Little energy is needed to bob and spin in seemingly elegant movements in the clear water off the coast of Antalya. My swims are not goal, time or distance oriented, only languid, weightless affairs.
I have come down through Karaalioğlu Parkı, in the center of Antalya, landscaped by the stark Bey Dağları peaks, down the steep lopsided cement steps of the local beach club, down the algae-covered ladder to immerse myself in the quiet waters that are home to a third of the world's international tourists at any given time.
As I float in the sea I flick my hands and rudder in a silent circle thinking about the Mediterranean, a center of world history and uniting element for three continents. My present-day compass landed me on these shores three years ago. I had little knowledge of the Mediterranean other than knowing it was a stunning blue.
As I coast leisurely along in these ancient waters I remember past travels to distant continents. Comparing those waters to the Mediterranean I realize I might sink if I were to move this lazily in some of them. The roaring Pacific had crashing waves and gigantic fish fueling adrenaline-packed adventures. The Caribbean Sea had a beat of tropical islands offering rum-tempered dancing and laid back hammocks. The swaying South Pacific embellished the exotic history of Captain Cook, grass skirts and islands so plentiful they were like stepping stones. The Atlantic Ocean was my childhood playground and brings back memories of crab cakes and Ferris wheels and sand castles.
As I continue to paddle silently in the warm Mediterranean other Turkish waters come to mind. The aptly named Karadeniz (Black Sea) is darker in stormy weather, less salty and the basin for the best tasting hamsi in Turkey. No swimming there as the stormy dark water wasn't inviting. The industrial Marmara Sea has its busy tanker traffic crisscrossing the continents, from Europe to Asia, moving industriously over earthquake fault lines. Never wet a toe there, either. And somewhere around the raw coastline of the Datça Peninsula in southwest Turkey the island-dotted Aegean mixes water with the Mediterranean. The Aegean is appealing, but my playground is the coast of the Mediterranean.
The Mediterranean is oligotrophic, a rather scientific label explaining why I can see my toes wiggle way down in the crystal clear water. I like to think it is because the sun shines so brightly here, but oligotrophic means the sea offers little to sustain life. Lack of algae growth might account for the glittering water along the Turquoise Coast of the Mediterranean, but this salty sea offers a lot to sustain life and has for centuries.
Over 3,000 years the Mediterranean has had a major influence on history as ancient civilizations established trade routes, migrated and committed warfare. The Egyptians stayed close to their shores along the Nile Delta. However, the Phoenicians began venturing out into the sea on strong, seaworthy ships built from the cedars of Lebanon. They emerged as peaceful traders on their westward routes exporting, among other things, purple-dyed cloth. Tyrian purple cloth was the imperial standard for the rich. The color became more vibrant with weathering, and purple-dyed cloth was worth its weight in gold. Tyrian purple was praised by poets and prophets, Homer spoke of its perfect beauty. The prized color came from another treasure of the Mediterranean, the Murex sea snail. Commerce in purple-dyed cloth and plentiful Murex sea snails sustained the small Lycian town of Aperlai, near present-day Kekova.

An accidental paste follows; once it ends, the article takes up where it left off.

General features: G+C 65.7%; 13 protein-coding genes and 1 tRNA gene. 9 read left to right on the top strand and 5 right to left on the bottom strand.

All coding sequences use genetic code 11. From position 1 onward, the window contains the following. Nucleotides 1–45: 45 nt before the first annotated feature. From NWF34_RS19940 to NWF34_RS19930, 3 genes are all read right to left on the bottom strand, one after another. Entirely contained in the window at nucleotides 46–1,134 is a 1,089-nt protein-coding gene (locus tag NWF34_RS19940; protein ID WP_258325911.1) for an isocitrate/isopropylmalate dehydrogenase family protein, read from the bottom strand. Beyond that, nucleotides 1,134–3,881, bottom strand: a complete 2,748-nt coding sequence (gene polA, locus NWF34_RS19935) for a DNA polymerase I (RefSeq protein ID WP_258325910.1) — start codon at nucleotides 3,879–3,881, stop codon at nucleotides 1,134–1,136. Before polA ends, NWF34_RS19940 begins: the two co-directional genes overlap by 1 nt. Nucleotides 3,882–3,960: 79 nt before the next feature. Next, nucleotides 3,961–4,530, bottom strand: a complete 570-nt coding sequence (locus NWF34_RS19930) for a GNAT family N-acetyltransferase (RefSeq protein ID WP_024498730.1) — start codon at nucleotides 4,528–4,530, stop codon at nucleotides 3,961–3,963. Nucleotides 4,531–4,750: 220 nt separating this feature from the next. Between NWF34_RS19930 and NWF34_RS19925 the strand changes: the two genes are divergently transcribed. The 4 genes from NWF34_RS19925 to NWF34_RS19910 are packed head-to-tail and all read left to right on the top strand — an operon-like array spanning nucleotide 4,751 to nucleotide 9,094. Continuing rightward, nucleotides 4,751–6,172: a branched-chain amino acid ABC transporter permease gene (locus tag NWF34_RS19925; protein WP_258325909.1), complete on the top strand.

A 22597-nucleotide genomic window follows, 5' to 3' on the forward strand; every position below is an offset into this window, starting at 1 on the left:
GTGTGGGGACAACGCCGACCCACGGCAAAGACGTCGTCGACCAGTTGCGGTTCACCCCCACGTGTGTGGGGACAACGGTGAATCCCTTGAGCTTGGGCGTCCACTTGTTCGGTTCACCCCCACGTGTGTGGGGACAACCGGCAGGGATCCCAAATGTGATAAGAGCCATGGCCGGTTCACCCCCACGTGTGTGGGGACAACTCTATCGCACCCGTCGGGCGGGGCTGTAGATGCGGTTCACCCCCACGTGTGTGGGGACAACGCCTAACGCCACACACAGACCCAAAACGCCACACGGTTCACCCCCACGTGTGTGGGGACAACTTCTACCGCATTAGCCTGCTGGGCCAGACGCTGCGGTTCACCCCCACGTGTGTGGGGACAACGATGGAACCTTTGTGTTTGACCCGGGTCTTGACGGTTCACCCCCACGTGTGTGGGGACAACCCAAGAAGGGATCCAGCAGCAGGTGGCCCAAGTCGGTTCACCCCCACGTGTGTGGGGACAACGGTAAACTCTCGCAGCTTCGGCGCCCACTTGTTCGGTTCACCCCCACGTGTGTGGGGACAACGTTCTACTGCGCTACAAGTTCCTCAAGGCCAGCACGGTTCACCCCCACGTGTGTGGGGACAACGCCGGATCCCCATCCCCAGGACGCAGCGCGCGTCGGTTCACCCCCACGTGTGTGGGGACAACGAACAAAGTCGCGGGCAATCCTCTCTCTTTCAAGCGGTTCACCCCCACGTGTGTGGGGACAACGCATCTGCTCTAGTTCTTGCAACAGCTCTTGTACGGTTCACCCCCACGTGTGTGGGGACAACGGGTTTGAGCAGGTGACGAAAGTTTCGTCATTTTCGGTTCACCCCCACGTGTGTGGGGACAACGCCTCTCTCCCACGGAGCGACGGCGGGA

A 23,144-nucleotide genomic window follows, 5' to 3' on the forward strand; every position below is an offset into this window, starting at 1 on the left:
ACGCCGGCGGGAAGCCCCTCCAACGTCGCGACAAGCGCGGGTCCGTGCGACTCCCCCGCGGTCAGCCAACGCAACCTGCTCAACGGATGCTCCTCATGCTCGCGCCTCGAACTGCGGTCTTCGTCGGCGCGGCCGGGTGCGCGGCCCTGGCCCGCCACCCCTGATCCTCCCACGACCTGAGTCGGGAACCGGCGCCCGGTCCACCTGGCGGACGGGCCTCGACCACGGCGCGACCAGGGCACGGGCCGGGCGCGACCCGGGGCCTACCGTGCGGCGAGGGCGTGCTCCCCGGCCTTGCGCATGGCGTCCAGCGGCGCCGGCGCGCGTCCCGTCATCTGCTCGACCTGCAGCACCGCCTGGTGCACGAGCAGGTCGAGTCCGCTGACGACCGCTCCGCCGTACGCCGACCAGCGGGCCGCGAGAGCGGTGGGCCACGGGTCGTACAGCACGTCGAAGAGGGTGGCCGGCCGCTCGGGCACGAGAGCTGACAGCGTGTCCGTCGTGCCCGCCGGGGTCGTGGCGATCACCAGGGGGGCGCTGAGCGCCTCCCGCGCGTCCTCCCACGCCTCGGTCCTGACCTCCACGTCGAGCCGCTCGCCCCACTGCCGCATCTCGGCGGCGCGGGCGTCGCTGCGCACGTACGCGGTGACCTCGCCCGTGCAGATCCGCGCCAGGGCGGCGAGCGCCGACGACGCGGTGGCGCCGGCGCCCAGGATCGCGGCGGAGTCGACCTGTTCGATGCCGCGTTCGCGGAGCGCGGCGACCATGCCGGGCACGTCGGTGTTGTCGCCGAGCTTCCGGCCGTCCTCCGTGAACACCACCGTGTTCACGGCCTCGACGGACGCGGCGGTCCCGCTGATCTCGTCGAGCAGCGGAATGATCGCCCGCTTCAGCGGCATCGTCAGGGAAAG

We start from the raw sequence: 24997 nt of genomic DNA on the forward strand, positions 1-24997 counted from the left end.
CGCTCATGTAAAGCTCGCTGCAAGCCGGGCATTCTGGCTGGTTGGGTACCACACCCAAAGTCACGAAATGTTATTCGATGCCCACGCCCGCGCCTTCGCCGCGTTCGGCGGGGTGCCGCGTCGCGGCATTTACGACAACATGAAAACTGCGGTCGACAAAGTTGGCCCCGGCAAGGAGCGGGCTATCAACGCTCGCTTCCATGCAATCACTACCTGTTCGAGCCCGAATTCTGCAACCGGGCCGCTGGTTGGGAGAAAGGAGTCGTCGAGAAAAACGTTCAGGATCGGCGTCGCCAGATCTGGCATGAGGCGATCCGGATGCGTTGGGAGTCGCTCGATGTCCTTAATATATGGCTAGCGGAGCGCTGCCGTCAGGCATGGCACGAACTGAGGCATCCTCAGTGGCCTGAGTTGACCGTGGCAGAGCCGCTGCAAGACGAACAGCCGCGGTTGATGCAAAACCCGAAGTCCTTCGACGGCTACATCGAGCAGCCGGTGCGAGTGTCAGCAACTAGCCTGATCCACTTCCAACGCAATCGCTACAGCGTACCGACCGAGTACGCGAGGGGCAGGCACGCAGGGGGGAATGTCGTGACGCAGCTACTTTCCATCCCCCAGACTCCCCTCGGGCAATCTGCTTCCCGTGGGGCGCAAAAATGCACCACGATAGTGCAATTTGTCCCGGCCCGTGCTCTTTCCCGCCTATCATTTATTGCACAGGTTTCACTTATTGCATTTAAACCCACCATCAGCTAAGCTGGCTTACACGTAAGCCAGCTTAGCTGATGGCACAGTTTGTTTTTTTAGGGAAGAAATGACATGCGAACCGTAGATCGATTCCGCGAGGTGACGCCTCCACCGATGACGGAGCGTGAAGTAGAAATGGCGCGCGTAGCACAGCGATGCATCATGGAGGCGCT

Rome for several centuries laid claim to the Mediterranean as Mare Nostrum (our sea) when they boasted a single empire surrounding the mostly landlocked sea. My morning dip now, however, splashes water that laps the shores of over 20 countries. These countries in Asia, Africa and Europe continue to make history with shifting politics, religion and geography.
As I skim along the shimmering water I see a vessel rounding the bend, out of the harbor. In days past it could be a merchant ship carrying grain from Egypt or slaves to Delos Island in the Aegean. It could be Cilician pirates heading east to their garrison as the protected harbors and abundant commerce of the Mediterranean made piracy a considerable naval power. But as the abrasive sound of the theme from “Titanic” churns towards me I pull back to the present and see a boat cruising by happily loaded with tourists snapping photos off the coastline of Antalya.
As I glide by a rock I see a crab skittering for cover making it difficult to imagine that up the rickety ladder, up the jumbled steps, up through the lovely park is a city of over 1 million people. Watching the airplanes tailgate each other into Antalya to disgorge another load of tourists on its shores, I could ponder the future of the Mediterranean.
For the moment though I will put my feet up and relax as a school of tiny fish performs a synchronized jump over my head showering me with warm, deeply blue water.